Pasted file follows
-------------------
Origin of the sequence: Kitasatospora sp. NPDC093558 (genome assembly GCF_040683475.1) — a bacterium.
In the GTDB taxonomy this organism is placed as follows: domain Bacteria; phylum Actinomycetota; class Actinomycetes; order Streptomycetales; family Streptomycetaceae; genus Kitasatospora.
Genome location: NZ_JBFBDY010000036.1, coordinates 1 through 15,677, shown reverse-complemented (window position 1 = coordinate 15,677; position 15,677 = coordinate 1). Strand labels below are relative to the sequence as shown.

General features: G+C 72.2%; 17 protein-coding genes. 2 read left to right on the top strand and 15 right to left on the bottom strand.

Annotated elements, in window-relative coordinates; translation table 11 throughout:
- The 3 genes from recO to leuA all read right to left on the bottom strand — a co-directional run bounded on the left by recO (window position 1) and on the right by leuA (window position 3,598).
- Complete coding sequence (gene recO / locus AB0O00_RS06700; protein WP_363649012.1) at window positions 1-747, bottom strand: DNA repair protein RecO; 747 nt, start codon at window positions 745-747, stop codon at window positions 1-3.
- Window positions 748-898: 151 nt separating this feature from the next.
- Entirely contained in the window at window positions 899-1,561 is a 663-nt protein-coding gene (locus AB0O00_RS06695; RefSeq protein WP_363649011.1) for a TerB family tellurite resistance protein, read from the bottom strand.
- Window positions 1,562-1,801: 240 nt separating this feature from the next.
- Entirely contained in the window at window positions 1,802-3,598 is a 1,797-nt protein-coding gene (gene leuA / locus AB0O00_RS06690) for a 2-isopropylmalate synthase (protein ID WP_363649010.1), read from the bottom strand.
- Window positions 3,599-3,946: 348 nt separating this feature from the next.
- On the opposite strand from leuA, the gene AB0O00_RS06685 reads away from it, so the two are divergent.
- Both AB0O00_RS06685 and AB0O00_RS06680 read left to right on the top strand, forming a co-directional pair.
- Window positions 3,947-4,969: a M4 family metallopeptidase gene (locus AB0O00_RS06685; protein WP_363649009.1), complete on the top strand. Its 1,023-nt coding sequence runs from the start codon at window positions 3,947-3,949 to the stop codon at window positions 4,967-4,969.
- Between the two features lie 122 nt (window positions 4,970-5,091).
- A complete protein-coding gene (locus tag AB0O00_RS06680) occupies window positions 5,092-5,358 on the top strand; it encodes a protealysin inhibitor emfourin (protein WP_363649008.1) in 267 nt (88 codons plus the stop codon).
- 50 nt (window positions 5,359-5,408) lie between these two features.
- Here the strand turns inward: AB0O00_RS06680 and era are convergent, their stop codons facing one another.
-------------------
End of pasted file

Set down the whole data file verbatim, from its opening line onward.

Origin of the sequence: Kitasatospora sp. NPDC093558 (genome assembly GCF_040683475.1) — a bacterium.
In the GTDB taxonomy this organism is placed as follows: domain Bacteria; phylum Actinomycetota; class Actinomycetes; order Streptomycetales; family Streptomycetaceae; genus Kitasatospora.
Genome location: NZ_JBFBDY010000036.1, coordinates 1 through 15,677, shown reverse-complemented (window position 1 = coordinate 15,677; position 15,677 = coordinate 1). Strand labels below are relative to the sequence as shown.

General features: G+C 72.2%; 17 protein-coding genes. 2 read left to right on the top strand and 15 right to left on the bottom strand.

Annotated elements, in window-relative coordinates; translation table 11 throughout:
- The 3 genes from recO to leuA all read right to left on the bottom strand — a co-directional run bounded on the left by recO (window position 1) and on the right by leuA (window position 3,598).
- Complete coding sequence (gene recO / locus AB0O00_RS06700; protein WP_363649012.1) at window positions 1-747, bottom strand: DNA repair protein RecO; 747 nt, start codon at window positions 745-747, stop codon at window positions 1-3.
- Window positions 748-898: 151 nt separating this feature from the next.
- Entirely contained in the window at window positions 899-1,561 is a 663-nt protein-coding gene (locus AB0O00_RS06695; RefSeq protein WP_363649011.1) for a TerB family tellurite resistance protein, read from the bottom strand.
- Window positions 1,562-1,801: 240 nt separating this feature from the next.
- Entirely contained in the window at window positions 1,802-3,598 is a 1,797-nt protein-coding gene (gene leuA / locus AB0O00_RS06690) for a 2-isopropylmalate synthase (protein ID WP_363649010.1), read from the bottom strand.
- Window positions 3,599-3,946: 348 nt separating this feature from the next.
- On the opposite strand from leuA, the gene AB0O00_RS06685 reads away from it, so the two are divergent.
- Both AB0O00_RS06685 and AB0O00_RS06680 read left to right on the top strand, forming a co-directional pair.
- Window positions 3,947-4,969: a M4 family metallopeptidase gene (locus AB0O00_RS06685; protein WP_363649009.1), complete on the top strand. Its 1,023-nt coding sequence runs from the start codon at window positions 3,947-3,949 to the stop codon at window positions 4,967-4,969.
- Between the two features lie 122 nt (window positions 4,970-5,091).
- A complete protein-coding gene (locus tag AB0O00_RS06680) occupies window positions 5,092-5,358 on the top strand; it encodes a protealysin inhibitor emfourin (protein WP_363649008.1) in 267 nt (88 codons plus the stop codon).
- 50 nt (window positions 5,359-5,408) lie between these two features.
- Here the strand turns inward: AB0O00_RS06680 and era are convergent, their stop codons facing one another.